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Jul 26, 2017 01:23PM

QCA Adaptive Sports: 'It's about friendship and learning how other people have adapted.'


By Chris Cashion
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Stephanie Makosky
Bob Juarez speeds toward the finish line during the annual Genesis Firecracker Run in downtown East Moline Monday, July 4, 2011.
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Juli Varble returns the ball as she plays in the Quad Cities Adult Wheelchair Tennis Tournament in Moline on Saturday, August 23, 2014. The Quad City Area Adaptive Sports Association host the second annual tournament at the Quad City Tennis Club.
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When Abel Vazquez was paralyzed in a construction accident in 2008, he faced a long journey of rehabilitation.

Learning how to navigate life was full of physical, mental and emotional challenges. As the Davenport man felt his way through the process, he found it was therapeutic playing basketball with folks who found themselves in similar situations.

Although he says he wasn't particularly athletic before the accident, he found that sports helped him get a better understanding of what his body was capable of, and improved his endurance and strength.

It also helped him get through a very challenging time in his life.

Vazquez is now a board director, basketball manager and tennis coach for the QCA Adaptive Sports Association, which was formed in 2011 by a group of individuals who had been playing wheelchair basketball together. One of the founding members, Bob Juarez, of Davenport, serves as the group's president.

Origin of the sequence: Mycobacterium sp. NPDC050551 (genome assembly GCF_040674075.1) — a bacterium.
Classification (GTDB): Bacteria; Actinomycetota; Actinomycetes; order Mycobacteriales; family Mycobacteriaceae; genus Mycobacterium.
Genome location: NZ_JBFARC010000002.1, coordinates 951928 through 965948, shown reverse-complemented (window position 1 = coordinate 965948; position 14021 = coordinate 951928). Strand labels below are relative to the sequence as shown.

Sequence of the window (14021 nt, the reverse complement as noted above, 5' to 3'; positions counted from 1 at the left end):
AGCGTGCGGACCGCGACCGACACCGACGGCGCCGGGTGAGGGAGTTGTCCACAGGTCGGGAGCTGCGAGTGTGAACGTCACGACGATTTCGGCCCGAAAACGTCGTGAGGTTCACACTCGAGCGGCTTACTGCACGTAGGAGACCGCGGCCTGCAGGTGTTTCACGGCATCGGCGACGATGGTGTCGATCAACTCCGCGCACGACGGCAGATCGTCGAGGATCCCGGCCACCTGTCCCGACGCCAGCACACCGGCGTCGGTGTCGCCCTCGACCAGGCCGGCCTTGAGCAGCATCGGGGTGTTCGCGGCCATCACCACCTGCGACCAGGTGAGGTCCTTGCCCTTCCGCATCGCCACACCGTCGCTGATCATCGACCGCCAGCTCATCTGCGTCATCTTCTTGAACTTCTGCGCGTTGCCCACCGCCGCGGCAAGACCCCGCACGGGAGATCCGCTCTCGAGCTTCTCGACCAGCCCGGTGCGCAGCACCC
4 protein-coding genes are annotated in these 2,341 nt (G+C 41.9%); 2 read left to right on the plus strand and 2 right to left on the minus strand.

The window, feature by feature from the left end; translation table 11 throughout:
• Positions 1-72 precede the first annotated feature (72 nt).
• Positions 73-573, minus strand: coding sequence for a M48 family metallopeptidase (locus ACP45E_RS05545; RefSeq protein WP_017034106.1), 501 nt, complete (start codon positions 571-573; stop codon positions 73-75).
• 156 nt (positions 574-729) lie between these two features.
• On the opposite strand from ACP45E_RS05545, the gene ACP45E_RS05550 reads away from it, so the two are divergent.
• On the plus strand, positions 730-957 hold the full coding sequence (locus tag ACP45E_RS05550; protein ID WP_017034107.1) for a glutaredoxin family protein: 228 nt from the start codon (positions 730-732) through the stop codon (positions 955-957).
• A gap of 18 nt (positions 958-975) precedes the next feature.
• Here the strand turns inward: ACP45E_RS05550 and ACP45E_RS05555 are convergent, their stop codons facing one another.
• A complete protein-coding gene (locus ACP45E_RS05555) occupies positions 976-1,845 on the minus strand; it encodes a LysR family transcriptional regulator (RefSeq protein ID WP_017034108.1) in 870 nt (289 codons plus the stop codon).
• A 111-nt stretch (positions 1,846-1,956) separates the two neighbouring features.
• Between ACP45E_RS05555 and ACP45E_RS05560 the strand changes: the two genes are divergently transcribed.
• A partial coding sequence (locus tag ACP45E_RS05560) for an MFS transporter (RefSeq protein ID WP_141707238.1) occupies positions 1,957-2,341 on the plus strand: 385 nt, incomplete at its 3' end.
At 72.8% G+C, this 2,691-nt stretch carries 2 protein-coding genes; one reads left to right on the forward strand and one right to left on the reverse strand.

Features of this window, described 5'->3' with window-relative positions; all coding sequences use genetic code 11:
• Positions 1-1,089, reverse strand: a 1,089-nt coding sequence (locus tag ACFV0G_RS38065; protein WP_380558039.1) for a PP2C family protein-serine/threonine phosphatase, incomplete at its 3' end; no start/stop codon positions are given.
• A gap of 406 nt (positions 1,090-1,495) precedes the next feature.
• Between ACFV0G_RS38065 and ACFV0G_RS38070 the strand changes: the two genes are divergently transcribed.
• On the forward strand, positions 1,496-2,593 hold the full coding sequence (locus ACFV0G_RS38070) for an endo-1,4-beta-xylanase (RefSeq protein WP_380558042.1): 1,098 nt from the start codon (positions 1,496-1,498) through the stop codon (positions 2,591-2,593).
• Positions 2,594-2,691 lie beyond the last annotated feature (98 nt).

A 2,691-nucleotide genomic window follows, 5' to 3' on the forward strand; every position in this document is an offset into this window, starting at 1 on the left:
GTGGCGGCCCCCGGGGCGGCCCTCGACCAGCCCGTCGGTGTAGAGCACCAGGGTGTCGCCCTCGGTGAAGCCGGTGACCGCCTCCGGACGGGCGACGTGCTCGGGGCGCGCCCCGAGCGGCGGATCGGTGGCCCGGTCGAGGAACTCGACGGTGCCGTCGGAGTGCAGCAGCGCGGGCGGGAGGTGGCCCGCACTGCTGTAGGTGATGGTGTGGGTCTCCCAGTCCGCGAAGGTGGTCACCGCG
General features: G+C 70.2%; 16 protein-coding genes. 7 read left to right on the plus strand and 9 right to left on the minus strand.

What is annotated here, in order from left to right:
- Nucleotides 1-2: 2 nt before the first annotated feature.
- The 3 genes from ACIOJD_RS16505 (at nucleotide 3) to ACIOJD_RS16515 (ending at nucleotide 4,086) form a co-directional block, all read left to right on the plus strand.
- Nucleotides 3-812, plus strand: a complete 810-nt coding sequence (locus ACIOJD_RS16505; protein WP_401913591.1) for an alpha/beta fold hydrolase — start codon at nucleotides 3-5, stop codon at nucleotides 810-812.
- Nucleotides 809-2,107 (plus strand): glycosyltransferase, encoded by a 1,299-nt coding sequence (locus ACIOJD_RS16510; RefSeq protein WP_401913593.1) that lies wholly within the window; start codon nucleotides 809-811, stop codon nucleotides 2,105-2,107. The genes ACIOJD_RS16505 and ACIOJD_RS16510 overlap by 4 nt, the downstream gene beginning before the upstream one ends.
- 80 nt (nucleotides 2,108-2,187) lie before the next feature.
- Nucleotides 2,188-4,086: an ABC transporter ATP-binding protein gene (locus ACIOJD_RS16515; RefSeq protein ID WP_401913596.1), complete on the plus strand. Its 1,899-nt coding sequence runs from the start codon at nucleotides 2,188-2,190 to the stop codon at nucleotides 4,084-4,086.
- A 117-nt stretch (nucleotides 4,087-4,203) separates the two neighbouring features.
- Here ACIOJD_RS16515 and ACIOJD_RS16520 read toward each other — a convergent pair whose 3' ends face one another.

As a Davenport fire captain, Juarez was paralyzed battling a fire in 2008 when he fell from a ladder. Juarez also was a naval reservist, and he had always been active in the years leading up to the accident. When he looked for ways to remain so after months of recovery, he found recreational basketball. That group wanted to branch out and play other sports, so the QCA Adaptive Sports Association was born.

The organization now offers a variety of adaptive sports, including wheelchair basketball, wheelchair tennis, adaptive rowing, adaptive archery/pellet shooting, wheelchair racing (such as 5Ks and half marathons), weightlifting, hand cycling and wheelchair softball.

Vazquez says the organization is made up of volunteers who help improve the quality of life for children and adults through the promotion of adaptive sports.

QCAASA uses wheelchairs for the various sports, and it assists Quad-Cities area facilities, such as the YMCA, to incorporate accessible equipment. For many sports, the group will provide a sports wheelchair for the participant to use until he or she is able to get one of their own. Juarez adds that the group often is able to help find grants to aid in the purchase of a sports wheelchair.

Juarez says he has enjoyed seeing the organization grow through the years, and the biggest
change QCAASA has seen since its inception has been the inclusion of so many types of